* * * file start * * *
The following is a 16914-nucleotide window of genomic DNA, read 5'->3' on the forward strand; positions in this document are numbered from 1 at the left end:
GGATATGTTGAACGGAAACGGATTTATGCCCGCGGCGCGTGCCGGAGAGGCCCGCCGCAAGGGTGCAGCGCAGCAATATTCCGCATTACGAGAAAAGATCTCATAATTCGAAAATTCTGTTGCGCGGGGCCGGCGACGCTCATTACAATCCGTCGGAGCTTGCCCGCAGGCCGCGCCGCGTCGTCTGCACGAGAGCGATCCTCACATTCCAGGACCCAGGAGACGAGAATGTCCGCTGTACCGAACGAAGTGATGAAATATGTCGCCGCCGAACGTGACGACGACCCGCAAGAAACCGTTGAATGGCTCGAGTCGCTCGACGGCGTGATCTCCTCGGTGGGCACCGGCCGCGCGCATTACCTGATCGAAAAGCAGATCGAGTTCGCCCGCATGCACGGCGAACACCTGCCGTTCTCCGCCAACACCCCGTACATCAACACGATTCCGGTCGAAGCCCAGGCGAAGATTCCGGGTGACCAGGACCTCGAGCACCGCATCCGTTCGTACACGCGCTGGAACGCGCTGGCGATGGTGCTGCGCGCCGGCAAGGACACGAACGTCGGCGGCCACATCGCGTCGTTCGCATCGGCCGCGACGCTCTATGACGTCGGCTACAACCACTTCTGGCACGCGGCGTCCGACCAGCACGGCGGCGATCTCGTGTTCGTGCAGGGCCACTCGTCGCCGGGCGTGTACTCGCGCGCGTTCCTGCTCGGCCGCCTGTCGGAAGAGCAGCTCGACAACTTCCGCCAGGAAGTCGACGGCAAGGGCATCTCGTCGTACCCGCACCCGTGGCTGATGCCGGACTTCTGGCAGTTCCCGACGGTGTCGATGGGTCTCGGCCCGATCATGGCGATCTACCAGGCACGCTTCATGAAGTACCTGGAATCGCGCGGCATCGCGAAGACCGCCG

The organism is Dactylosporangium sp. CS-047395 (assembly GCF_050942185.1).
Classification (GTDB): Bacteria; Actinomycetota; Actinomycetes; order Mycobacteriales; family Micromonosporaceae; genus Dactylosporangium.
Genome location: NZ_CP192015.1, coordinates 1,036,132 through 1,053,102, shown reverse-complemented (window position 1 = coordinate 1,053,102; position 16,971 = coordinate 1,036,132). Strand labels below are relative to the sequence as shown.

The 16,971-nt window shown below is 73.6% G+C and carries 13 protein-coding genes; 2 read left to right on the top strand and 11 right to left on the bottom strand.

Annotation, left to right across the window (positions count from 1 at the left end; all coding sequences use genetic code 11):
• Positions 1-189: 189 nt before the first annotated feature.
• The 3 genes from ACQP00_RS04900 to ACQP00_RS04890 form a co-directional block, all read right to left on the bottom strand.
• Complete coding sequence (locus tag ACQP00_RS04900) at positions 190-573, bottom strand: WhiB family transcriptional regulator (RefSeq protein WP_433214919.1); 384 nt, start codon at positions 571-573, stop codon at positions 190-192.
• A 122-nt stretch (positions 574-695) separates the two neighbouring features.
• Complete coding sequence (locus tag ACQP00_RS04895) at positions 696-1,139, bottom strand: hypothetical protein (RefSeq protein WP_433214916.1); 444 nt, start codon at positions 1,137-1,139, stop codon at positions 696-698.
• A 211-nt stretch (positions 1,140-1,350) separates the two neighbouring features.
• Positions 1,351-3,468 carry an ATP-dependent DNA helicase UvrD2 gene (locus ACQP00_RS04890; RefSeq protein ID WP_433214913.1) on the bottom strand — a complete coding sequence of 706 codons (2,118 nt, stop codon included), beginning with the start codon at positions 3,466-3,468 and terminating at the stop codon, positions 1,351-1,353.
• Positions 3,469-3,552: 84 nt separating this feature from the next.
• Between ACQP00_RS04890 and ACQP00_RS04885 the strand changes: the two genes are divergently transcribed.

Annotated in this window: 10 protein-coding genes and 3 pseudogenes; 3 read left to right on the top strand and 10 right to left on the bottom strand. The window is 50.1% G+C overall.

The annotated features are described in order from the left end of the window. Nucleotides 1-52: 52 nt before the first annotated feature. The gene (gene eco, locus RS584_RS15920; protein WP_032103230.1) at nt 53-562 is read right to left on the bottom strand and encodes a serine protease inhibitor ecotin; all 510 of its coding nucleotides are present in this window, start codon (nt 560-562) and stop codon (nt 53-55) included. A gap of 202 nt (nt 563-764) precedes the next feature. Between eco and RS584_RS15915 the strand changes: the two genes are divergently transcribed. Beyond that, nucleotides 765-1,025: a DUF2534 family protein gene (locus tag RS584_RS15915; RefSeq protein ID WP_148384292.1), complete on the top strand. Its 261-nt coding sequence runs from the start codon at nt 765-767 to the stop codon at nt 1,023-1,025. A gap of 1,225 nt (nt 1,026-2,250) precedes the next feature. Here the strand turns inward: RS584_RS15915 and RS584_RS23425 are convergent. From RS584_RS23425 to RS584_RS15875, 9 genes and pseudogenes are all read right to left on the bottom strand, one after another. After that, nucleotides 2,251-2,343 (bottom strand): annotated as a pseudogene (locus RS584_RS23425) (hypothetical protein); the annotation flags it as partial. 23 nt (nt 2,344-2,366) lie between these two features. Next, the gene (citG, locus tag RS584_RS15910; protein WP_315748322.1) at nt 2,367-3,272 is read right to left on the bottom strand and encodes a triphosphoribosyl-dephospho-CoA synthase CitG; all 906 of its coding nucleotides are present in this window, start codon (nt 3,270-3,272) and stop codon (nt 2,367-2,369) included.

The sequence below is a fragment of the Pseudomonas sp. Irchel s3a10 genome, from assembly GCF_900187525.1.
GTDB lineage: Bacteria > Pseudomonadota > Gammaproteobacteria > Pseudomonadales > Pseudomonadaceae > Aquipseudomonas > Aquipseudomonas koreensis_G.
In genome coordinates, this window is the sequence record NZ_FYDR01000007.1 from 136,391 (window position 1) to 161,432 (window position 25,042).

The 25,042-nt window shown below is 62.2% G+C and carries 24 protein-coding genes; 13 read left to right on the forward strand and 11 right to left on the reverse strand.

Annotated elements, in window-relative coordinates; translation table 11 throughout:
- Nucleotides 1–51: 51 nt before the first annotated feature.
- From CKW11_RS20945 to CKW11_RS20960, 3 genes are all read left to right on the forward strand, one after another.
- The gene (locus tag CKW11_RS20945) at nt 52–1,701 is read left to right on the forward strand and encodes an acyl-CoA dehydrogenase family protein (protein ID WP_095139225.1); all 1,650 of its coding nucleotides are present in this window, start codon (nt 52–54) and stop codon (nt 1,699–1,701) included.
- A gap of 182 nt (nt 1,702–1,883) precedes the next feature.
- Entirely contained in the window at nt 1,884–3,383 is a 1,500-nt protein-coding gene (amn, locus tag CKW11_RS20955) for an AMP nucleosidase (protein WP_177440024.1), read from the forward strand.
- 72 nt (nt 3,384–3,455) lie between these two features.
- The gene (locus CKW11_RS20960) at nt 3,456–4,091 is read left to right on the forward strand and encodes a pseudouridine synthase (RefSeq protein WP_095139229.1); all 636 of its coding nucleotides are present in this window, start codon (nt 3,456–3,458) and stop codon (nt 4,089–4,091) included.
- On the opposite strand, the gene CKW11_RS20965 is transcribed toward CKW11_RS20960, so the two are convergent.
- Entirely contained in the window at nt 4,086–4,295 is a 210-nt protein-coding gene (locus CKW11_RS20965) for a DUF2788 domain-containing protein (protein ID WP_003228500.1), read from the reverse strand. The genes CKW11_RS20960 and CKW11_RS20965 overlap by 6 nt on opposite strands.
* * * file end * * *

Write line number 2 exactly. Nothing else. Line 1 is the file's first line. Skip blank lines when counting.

GGATATGTTGAACGGAAACGGATTTATGCCCGCGGCGCGTGCCGGAGAGGCCCGCCGCAAGGGTGCAGCGCAGCAATATTCCGCATTACGAGAAAAGATCTCATAATTCGAAAATTCTGTTGCGCGGGGCCGGCGACGCTCATTACAATCCGTCGGAGCTTGCCCGCAGGCCGCGCCGCGTCGTCTGCACGAGAGCGATCCTCACATTCCAGGACCCAGGAGACGAGAATGTCCGCTGTACCGAACGAAGTGATGAAATATGTCGCCGCCGAACGTGACGACGACCCGCAAGAAACCGTTGAATGGCTCGAGTCGCTCGACGGCGTGATCTCCTCGGTGGGCACCGGCCGCGCGCATTACCTGATCGAAAAGCAGATCGAGTTCGCCCGCATGCACGGCGAACACCTGCCGTTCTCCGCCAACACCCCGTACATCAACACGATTCCGGTCGAAGCCCAGGCGAAGATTCCGGGTGACCAGGACCTCGAGCACCGCATCCGTTCGTACACGCGCTGGAACGCGCTGGCGATGGTGCTGCGCGCCGGCAAGGACACGAACGTCGGCGGCCACATCGCGTCGTTCGCATCGGCCGCGACGCTCTATGACGTCGGCTACAACCACTTCTGGCACGCGGCGTCCGACCAGCACGGCGGCGATCTCGTGTTCGTGCAGGGCCACTCGTCGCCGGGCGTGTACTCGCGCGCGTTCCTGCTCGGCCGCCTGTCGGAAGAGCAGCTCGACAACTTCCGCCAGGAAGTCGACGGCAAGGGCATCTCGTCGTACCCGCACCCGTGGCTGATGCCGGACTTCTGGCAGTTCCCGACGGTGTCGATGGGTCTCGGCCCGATCATGGCGATCTACCAGGCACGCTTCATGAAGTACCTGGAATCGCGCGGCATCGCGAAGACCGCCG